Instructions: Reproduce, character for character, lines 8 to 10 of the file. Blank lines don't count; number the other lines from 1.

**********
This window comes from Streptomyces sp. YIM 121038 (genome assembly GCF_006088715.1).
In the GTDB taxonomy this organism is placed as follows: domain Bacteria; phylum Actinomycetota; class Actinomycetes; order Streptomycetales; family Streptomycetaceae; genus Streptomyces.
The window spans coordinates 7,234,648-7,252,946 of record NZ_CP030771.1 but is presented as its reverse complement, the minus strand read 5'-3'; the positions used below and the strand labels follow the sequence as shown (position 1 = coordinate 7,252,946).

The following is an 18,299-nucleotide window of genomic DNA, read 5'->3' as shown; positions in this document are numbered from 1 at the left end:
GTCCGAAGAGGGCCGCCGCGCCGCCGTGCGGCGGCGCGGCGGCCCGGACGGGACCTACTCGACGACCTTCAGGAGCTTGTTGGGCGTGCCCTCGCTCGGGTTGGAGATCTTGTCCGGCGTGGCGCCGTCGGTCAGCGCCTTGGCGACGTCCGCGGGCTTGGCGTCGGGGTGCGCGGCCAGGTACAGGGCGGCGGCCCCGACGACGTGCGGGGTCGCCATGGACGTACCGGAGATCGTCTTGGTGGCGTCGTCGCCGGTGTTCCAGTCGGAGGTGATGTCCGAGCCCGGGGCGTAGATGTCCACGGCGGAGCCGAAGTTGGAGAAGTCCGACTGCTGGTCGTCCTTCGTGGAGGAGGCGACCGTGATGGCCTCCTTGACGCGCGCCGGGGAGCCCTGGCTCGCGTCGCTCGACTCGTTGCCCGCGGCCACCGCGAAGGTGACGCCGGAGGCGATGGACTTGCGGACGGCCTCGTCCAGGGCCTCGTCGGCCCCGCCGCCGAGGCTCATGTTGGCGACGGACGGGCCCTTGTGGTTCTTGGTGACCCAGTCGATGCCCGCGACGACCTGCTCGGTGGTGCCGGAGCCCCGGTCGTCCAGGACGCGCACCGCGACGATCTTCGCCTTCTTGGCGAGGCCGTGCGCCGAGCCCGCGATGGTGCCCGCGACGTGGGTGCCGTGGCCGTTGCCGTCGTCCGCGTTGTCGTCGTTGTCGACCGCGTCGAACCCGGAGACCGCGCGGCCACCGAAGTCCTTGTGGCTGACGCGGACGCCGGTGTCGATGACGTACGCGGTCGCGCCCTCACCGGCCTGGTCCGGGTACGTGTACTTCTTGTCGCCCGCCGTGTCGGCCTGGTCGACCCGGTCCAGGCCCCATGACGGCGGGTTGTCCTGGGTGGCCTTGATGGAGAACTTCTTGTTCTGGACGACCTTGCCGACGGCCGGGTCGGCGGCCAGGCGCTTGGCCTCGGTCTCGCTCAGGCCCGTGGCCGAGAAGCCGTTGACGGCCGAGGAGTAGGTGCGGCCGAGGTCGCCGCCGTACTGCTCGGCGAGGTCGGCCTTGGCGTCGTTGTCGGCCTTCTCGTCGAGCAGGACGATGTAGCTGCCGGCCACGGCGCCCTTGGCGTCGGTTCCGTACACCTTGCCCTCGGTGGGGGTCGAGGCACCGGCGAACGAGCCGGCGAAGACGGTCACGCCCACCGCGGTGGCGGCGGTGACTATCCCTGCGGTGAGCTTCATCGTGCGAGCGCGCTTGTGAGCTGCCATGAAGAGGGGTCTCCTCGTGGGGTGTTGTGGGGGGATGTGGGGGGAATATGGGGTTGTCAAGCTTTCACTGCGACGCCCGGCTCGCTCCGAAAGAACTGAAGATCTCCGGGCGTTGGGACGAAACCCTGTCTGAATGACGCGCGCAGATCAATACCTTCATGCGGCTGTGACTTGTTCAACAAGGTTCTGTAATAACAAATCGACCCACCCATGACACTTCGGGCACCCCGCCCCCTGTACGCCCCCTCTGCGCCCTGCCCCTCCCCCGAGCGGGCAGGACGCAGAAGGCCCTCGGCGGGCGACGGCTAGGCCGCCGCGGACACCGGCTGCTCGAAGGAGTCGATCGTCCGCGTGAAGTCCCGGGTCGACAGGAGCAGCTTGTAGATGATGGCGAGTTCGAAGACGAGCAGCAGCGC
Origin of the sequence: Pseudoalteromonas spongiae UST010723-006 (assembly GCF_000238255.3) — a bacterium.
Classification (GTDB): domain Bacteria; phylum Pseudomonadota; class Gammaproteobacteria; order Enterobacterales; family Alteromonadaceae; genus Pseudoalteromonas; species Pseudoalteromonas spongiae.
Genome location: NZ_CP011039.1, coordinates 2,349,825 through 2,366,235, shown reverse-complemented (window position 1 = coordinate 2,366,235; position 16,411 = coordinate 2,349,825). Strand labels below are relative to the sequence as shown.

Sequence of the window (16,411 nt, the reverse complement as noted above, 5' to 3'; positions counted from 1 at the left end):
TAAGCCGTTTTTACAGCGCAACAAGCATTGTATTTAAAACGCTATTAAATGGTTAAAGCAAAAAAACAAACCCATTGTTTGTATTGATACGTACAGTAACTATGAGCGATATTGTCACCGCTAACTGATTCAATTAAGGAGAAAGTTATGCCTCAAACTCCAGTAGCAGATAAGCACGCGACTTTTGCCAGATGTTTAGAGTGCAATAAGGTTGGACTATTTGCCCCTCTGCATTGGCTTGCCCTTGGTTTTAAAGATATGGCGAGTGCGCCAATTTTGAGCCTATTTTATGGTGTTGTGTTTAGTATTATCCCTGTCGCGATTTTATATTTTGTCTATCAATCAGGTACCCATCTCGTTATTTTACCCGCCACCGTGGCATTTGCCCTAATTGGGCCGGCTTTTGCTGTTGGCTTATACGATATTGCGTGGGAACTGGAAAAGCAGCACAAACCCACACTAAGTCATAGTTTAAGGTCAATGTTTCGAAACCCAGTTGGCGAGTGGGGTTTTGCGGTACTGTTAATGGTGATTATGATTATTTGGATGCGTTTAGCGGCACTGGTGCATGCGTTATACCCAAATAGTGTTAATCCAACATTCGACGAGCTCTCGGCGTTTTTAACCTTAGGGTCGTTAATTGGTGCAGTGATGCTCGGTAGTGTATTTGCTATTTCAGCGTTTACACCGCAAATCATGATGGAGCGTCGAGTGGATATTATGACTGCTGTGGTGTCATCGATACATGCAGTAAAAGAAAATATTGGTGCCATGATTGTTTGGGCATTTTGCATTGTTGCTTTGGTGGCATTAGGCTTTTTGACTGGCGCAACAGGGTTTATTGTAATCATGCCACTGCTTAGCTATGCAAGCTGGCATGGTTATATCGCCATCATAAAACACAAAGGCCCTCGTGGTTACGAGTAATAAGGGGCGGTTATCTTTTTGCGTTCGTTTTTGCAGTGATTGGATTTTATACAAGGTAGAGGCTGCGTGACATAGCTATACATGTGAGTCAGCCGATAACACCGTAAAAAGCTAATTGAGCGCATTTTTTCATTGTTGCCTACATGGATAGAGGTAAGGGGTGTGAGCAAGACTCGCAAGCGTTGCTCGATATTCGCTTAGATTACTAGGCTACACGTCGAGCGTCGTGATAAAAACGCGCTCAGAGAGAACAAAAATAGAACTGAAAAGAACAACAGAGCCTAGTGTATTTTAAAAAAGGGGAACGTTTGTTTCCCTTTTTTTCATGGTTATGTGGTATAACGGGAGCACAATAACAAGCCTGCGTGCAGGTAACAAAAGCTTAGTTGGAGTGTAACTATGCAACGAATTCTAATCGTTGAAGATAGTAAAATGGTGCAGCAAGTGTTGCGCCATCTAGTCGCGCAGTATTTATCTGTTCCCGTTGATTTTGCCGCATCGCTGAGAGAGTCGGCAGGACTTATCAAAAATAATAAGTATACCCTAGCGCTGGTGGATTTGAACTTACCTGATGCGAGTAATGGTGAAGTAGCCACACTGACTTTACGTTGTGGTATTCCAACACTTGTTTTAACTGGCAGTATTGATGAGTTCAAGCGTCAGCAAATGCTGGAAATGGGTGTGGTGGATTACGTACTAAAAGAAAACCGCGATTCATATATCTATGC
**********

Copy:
Genome location: NZ_CP011039.1, coordinates 2,349,825 through 2,366,235, shown reverse-complemented (window position 1 = coordinate 2,366,235; position 16,411 = coordinate 2,349,825). Strand labels below are relative to the sequence as shown.

Sequence of the window (16,411 nt, the reverse complement as noted above, 5' to 3'; positions counted from 1 at the left end):
TAAGCCGTTTTTACAGCGCAACAAGCATTGTATTTAAAACGCTATTAAATGGTTAAAGCAAAAAAACAAACCCATTGTTTGTATTGATACGTACAGTAACTATGAGCGATATTGTCACCGCTAACTGATTCAATTAAGGAGAAAGTTATGCCTCAAACTCCAGTAGCAGATAAGCACGCGACTTTTGCCAGATGTTTAGAGTGCAATAAGGTTGGACTATTTGCCCCTCTGCATTGGCTTGCCCTTGGTTTTAAAGATATGGCGAGTGCGCCAATTTTGAGCCTATTTTATGGTGTTGTGTTTAGTATTATCCCTGTCGCGATTTTATATTTTGTCTATCAATCAGGTACCCATCTCGTTATTTTACCCGCCACCGTGGCATTTGCCCTAATTGGGCCGGCTTTTGCTGTTGGCTTATACGATATTGCGTGGGAACTGGAAAAGCAGCACAAACCCACACTAAGTCATAGTTTAAGGTCAATGTTTCGAAACCCAGTTGGCGAGTGGGGTTTTGCGGTACTGTTAATGGTGATTATGATTATTTGGATGCGTTTAGCGGCACTGGTGCATGCGTTATACCCAAATAGTGTTAATCCAACATTCGACGAGCTCTCGGCGTTTTTAACCTTAGGGTCGTTAATTGGTGCAGTGATGCTCGGTAGTGTATTTGCTATTTCAGCGTTTACACCGCAAATCATGATGGAGCGTCGAGTGGATATTATGACTGCTGTGGTGTCATCGATACATGCAGTAAAAGAAAATATTGGTGCCATGATTGTTTGGGCATTTTGCATTGTTGCTTTGGTGGCATTAGGCTTTTTGACTGGCGCAACAGGGTTTATTGTAATCATGCCACTGCTTAGCTATGCAAGCTGGCATGGTTATATCGCCATCATAAAACACAAAGGCCCTCGTGGTTACGAGTAATAAGGGGCGGTTATCTTTTTGCGTTCGTTTTTGCAGTGATTGGATTTTATACAAGGTAGAGGCTGCGTGACATAGCTATACATGTGAGTCAGCCGATAACACCGTAAAAAGCTAATTGAGCGCATTTTTTCATTGTTGCCTACATGGATAGAGGTAAGGGGTGTGAGCAAGACTCGCAAGCGTTGCTCGATATTCGCTTAGATTACTAGGCTACACGTCGAGCGTCGTGATAAAAACGCGCTCAGAGAGAACAAAAATAGAACTGAAAAGAACAACAGAGCCTAGTGTATTTTAAAAAAGGGGAACGTTTGTTTCCCTTTTTTTCATGGTTATGTGGTATAACGGGAGCACAATAACAAGCCTGCGTGCAGGTAACAAAAGCTTAGTTGGAGTGTAACTATGCAACGAATTCTAATCGTTGAAGATAGTAAAATGGTGCAGCAAGTGTTGCGCCATCTAGTCGCGCAGTATTTATCTGTTCCCGTTGATTTTGCCGCATCGCTGAGAGAGTCGGCAGGACTTATCAAAAATAATAAGTATACCCTAGCGCTGGTGGATTTGAACTTACCTGATGCGAGTAATGGTGAAGTAGCCACACTGACTTTACGTTGTGGTATTCCAACACTTGTTTTAACTGGCAGTATTGATGAGTTCAAGCGTCAGCAAATGCTGGAAATGGGTGTGGTGGATTACGTACTAAAAGAAAACCGCGATTCATATATCTATGC